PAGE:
John Terry insists he has reached out to Anton Ferdinand regarding the allegation that he racially abused his fellow defender in 2011, but says his efforts have been spurned.
Terry was accused of using racist language towards Ferdinand during a game between QPR and Chelsea at Loftus Road in October 2011, for which he received a four-game ban and a £220,000 fine from the Football Association (FA).
However, the former Chelsea and England captain was cleared in court after being charged over the incident, and has always denied abusing Ferdinand.
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Ferdinand took part in a BBC documentary last year called Football, Racism and Me that looked back on his clash with Terry, in which it was said that the current Aston Villa assistant head coach had declined to speak to him or participate in the show.
However, Terry has now disputed that claim and, in an interview with The Times, states he has reached out to both Anton Ferdinand and his brother Rio, who labelled his former international team-mate an "idiot" in his 2014 autobiography.
"It's disappointing to read and hear that I've never reached out," said Terry. "I tried to phone Rio and Anton on numerous occasions, literally the same night [as the game], the day after, and that week after the incident.
"Then about three, four years ago, I see Rio on the beach in Dubai, so I approached him and said, 'Have you got five minutes? I'd like to talk to you.' He was like, 'I don't want to talk to you, JT.'
"I was prepared to address the issue. I tried to phone Anton, Rio and his agent [Jamie Moralee]. And in the lead-up to the programme, my legal team had contact with the producers with the view to communicate but they were very evasive with the content and what they were trying to achieve.
"It was a lot bigger than it should have been for me. We could have dealt with the issue. I was very keen to get that done."
Terry was stripped of the England captaincy for a second time by the FA after being charged by the Crown Prosecution Service - a move that led to the resignation of manager Fabio Capello.
While he was cleared in court, Terry then retired from international duty after the FA opened its case against him, although he continued playing for Chelsea and then Villa until ending his career in 2018.
Asked directly whether he was racist during the interview, Terry said: "No, I'm not - racism is unacceptable," and appeared to suggest his portrayal in Ferdinand's documentary has ended any hope of talks between the two parties.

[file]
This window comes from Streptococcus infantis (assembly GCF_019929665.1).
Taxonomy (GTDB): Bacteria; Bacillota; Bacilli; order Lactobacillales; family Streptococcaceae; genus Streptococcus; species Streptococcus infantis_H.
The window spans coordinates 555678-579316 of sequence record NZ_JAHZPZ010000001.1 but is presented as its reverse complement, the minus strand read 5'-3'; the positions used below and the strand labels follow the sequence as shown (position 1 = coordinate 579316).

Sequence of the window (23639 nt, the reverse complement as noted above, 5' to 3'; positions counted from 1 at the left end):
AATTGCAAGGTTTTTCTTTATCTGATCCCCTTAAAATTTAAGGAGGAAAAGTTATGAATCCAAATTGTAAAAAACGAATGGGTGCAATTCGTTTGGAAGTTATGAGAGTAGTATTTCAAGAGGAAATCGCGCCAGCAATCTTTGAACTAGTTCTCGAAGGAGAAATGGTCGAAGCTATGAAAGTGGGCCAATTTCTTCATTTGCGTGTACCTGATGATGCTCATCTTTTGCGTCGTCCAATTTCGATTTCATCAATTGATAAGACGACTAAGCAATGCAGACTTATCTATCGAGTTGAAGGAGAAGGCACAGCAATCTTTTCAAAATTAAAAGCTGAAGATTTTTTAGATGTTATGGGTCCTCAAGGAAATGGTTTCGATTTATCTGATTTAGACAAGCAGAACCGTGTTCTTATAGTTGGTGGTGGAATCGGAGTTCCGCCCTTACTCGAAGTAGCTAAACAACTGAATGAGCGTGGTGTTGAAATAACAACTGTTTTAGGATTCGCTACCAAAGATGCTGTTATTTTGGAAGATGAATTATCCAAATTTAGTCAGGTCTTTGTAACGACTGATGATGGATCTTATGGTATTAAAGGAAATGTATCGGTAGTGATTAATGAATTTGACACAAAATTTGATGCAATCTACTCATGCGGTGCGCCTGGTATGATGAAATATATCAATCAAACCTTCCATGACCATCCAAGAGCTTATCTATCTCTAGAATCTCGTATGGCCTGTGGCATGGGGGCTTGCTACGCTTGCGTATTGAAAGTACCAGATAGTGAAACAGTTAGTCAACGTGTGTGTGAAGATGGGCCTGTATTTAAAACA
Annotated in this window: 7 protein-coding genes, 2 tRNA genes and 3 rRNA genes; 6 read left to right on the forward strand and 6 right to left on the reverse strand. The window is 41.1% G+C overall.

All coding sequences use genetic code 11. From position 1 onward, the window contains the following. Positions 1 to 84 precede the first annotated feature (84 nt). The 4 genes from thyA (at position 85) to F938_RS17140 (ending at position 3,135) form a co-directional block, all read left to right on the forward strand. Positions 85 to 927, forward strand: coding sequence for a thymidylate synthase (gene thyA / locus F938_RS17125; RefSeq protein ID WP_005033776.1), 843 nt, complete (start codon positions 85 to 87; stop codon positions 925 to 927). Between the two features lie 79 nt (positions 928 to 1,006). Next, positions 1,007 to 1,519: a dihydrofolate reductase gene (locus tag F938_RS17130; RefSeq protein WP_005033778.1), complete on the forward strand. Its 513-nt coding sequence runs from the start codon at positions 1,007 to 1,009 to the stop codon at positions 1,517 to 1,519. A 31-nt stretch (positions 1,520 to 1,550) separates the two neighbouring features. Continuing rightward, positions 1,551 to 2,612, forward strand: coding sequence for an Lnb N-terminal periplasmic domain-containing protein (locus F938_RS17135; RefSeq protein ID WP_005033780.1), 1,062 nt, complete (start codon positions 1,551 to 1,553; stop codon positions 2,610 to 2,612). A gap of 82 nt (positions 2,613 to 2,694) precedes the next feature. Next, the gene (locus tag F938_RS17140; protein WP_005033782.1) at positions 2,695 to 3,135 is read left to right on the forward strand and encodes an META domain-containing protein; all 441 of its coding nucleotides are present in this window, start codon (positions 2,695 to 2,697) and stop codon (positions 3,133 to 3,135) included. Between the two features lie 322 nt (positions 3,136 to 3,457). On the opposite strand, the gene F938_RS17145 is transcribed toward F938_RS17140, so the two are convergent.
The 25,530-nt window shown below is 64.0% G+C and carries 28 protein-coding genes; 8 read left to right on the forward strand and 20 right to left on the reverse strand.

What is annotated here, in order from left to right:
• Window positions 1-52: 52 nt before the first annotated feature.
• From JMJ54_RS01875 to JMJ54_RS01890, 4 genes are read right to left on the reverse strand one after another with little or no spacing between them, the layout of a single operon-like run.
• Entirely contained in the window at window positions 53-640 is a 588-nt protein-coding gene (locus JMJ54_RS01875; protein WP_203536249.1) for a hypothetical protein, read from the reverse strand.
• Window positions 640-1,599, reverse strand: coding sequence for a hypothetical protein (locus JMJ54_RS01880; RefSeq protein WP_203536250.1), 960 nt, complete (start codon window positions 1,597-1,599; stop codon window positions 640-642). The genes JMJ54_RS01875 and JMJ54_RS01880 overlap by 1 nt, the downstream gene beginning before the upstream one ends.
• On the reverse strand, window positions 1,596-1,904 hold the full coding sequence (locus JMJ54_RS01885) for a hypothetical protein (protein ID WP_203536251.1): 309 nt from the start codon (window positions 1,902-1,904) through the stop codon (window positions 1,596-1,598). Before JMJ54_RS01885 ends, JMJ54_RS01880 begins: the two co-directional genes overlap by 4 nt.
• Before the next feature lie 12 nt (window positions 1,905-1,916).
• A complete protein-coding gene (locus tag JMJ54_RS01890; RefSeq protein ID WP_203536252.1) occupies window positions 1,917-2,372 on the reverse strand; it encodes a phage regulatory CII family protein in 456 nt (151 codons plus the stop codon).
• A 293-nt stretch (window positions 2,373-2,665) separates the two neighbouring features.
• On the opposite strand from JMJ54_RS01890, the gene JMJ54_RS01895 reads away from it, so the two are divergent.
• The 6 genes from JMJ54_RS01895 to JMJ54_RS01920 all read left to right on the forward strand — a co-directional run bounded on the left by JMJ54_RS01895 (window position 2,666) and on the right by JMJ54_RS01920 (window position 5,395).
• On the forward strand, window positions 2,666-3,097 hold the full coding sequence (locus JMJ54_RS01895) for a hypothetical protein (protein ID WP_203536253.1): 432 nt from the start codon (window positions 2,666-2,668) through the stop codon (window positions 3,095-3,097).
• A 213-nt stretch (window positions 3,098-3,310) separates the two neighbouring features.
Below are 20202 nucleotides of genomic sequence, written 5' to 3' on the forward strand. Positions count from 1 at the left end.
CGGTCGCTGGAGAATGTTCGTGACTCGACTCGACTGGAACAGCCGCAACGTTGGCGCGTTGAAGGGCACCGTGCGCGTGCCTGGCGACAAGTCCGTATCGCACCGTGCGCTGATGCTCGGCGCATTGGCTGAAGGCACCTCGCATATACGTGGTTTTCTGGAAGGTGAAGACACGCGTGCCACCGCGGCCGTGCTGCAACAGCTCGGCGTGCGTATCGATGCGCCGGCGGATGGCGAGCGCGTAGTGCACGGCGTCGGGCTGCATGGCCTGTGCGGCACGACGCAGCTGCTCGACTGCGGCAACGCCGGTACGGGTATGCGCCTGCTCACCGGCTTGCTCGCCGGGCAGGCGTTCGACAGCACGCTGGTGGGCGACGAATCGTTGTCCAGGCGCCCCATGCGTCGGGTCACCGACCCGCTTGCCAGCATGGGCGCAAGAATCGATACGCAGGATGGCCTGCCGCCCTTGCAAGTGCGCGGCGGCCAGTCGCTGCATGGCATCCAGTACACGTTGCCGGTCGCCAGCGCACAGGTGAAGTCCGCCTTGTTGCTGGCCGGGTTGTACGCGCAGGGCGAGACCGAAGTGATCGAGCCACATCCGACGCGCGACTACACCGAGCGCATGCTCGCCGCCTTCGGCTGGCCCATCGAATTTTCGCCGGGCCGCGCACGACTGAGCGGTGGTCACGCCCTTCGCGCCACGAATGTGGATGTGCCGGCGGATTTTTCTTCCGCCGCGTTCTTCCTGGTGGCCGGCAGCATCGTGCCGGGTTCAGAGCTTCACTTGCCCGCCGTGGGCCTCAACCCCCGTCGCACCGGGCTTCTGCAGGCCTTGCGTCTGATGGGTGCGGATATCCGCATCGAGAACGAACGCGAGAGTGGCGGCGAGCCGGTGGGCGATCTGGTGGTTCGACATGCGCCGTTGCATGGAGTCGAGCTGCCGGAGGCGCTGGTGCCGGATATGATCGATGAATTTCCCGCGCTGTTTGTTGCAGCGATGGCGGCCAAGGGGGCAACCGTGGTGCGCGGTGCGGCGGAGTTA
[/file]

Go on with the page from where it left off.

"It's been 10 years now, then to see the documentary and being made to look the bad guy in there... it's done. There's a line in the sand drawn.
"Anton can have his opinion. My opinion is very clear, I was not guilty in the court of law which is the biggest form of our law in our country. No higher."
Terry did profess to feeling sympathy for Ferdinand, saying: "Yes, of course. He's had some tough times but I've also had some tough times."
Following the publication of Terry's interview on Saturday, Ferdinand hit back at his comments on Twitter, writing: "I never received a call personally from JT prior to the documentary or during the process.
"As I stated on the doc, the door is still open to have a conversation if he's serious about racism in football & wanting to create positive change. Call me then JT?"
Sky Sports News has contacted Anton Ferdinand and agent Jamie Moralee for further comment.
Ferdinand: I was scared to speak out over Terry case
Anton Ferdinand says he was scared to speak out during his high-profile racism case against John Terry in 2011.
Ferdinand said his silence was in part because that was what he had been advised, but also because he was afraid of the 'whirlwind' his comments would cause.
"I didn't feel like I was the right representation of our community in terms of speaking out and I don't think that I could have at the time anyway," he told Sky Sports News in 2020.
"I was scared to speak out and I see that now. I was scared of the whirlwind of what happened, the abuse on social media, I couldn't get away from it, it was always there.
"I felt like I just couldn't speak, not just because it would harm the court case, which was being drummed into me a lot at the time.
"I did something that I wish I hadn't done, which was I left it in the hands of the authorities and they failed me."
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